Checking the Network Interface

Configuration errors, including those that allow security breaches, are often the cause of problems on mature systems. You cannot eliminate these problems simply by configuring your system correctly. When you're on a network, the configuration errors made by the administrator at the remote end of the network may affect your users. Additionally, you may be the expert called upon to help users correct the configuration errors they make when setting up their desktop systems.

Warning I specifically said "mature systems" because the desire to have the latest thing, even though it is not quite ready for prime time, can be an even bigger cause of problems. Beta software should be avoided for a production server unless its use is absolutely necessary.

Checking the configuration of a network server can mean reading configuration files as well as actively running tests. Red Hat Linux systems store the basic network interface configuration in files in /etc/sysconfig. To check the configuration of Ethernet interface eth0 on a Red Hat system, you could list the /etc/sysconfig/network file and the /etc/sysconfig/network-scripts/ifcfg-ethO file, as shown in Listing 13.3.

Listing 13.3: Red Hat Network Interface Configuration Files

$ cat /etc/sysconfig/network

NETWORKING=yes

FORWARD_IPV4=false

HOSTNAME=parrot.foobirds.org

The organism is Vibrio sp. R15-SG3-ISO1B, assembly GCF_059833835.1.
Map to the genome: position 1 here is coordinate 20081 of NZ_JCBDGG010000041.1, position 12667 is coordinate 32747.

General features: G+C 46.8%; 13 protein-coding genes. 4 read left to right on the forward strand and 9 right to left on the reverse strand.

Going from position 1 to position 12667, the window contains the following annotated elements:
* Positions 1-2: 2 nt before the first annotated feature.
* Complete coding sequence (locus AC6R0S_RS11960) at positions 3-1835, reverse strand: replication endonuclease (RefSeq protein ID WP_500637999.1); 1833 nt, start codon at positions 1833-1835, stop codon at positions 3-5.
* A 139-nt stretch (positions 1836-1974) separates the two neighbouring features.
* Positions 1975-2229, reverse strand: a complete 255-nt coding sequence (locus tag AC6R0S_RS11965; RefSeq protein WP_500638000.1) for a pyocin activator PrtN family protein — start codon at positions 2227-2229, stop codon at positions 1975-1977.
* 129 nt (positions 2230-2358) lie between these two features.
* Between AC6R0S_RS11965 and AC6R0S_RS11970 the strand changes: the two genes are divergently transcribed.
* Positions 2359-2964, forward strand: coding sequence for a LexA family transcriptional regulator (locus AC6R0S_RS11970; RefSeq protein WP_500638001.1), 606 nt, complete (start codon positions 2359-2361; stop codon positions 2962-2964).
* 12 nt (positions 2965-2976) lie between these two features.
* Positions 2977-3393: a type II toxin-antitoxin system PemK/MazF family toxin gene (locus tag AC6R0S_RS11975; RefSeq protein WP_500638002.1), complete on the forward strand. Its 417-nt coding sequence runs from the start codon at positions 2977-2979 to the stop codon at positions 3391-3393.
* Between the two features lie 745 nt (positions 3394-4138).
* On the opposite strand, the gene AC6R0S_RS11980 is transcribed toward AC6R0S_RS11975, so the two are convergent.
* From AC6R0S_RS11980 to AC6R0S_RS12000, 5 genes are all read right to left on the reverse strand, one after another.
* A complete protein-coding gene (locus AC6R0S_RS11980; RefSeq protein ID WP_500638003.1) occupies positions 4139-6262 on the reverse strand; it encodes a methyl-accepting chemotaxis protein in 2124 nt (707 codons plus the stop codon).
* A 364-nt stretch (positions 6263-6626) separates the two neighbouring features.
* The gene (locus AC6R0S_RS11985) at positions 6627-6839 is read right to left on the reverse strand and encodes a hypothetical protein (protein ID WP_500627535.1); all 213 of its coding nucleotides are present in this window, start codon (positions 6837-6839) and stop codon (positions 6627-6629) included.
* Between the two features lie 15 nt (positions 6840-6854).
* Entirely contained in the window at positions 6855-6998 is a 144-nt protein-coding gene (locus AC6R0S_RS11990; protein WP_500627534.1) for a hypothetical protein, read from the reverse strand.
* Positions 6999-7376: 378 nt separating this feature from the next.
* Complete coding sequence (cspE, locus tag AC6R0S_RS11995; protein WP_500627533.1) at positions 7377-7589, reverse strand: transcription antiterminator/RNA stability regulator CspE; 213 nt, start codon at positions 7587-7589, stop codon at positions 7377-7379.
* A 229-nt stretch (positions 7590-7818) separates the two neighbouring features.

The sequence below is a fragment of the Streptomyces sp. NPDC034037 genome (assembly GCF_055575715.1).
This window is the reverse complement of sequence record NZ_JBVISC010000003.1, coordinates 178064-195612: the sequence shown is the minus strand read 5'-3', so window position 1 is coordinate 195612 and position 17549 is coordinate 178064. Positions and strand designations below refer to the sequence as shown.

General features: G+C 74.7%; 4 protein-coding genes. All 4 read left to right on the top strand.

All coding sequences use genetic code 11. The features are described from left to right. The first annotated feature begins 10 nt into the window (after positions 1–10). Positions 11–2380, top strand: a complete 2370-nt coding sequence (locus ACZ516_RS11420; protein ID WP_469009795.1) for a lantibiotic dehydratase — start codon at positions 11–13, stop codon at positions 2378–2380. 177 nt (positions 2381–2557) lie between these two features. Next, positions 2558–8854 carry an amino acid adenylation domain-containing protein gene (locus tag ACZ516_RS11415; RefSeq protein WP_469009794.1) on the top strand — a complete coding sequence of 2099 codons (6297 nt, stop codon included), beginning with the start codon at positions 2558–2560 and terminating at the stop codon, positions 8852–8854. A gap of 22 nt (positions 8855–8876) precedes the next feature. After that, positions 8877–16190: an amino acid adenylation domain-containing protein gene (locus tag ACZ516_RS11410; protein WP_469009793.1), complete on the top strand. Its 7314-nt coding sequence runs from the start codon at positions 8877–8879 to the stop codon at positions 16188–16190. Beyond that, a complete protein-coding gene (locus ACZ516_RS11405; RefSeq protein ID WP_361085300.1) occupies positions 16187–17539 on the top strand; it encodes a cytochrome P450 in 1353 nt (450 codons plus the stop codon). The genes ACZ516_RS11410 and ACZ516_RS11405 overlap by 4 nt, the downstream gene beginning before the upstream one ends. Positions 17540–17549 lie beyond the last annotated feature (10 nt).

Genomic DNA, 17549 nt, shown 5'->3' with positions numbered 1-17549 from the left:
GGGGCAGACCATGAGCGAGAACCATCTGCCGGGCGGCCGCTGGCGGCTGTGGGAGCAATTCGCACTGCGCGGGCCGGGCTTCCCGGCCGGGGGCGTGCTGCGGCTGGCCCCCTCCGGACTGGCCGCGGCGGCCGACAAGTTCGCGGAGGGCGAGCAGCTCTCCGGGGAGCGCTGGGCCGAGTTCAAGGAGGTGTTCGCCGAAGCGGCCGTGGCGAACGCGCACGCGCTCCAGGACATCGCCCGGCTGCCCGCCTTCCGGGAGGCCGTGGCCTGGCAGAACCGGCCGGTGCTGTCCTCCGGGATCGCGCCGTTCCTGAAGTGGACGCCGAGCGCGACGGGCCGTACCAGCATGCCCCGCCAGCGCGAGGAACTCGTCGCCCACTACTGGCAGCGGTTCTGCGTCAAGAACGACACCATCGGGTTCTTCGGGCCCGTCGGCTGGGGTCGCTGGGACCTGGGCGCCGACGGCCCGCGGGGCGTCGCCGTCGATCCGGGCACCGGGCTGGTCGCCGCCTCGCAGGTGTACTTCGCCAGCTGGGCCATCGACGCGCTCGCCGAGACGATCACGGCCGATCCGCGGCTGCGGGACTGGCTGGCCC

DOMAINNAME=foobirds.org

GATEWAY=172.16.12.254

GATEWAYDEV=eth0

$ cat /etc/sysconfig/network-scripts/ifcfg-eth0

DEVICE=eth0

ONBOOT=yes

BOOTPROTO=

IPADDR=172.16.12.3

NETMASK=255.255.255.0

NETWORK=172.16.12.0

BROADCAST=172.16.12.255

USERCTL=no

TYPE=Ethernet

The arguments in these files are not the same on every Red Hat system. Many systems use DHCP, which is indicated in the ifcfg-eth0 file when BOOTPROTO=dhcp is set. If BOOTPROTO is set to dhcp, the DHCP server should provide the correct configuration. If it doesn't, the server configuration needs to be checked, and the network path from the client to the server needs to be checked. If a DHCP server is not used, the basic configuration values of hostname, IP address, network mask, network address, broadcast address, and default gateway should be set in the files shown in Listing 13.3. If the value assigned in each entry is correct, the configuration of the interface should be correct. Check that the configuration is in fact correctly defined by using the ifconfig command.

Note In Chapter 2, "The Network Interface," the ifconfig command was used to define the network configuration. Here, it is used to display the interface configuration.

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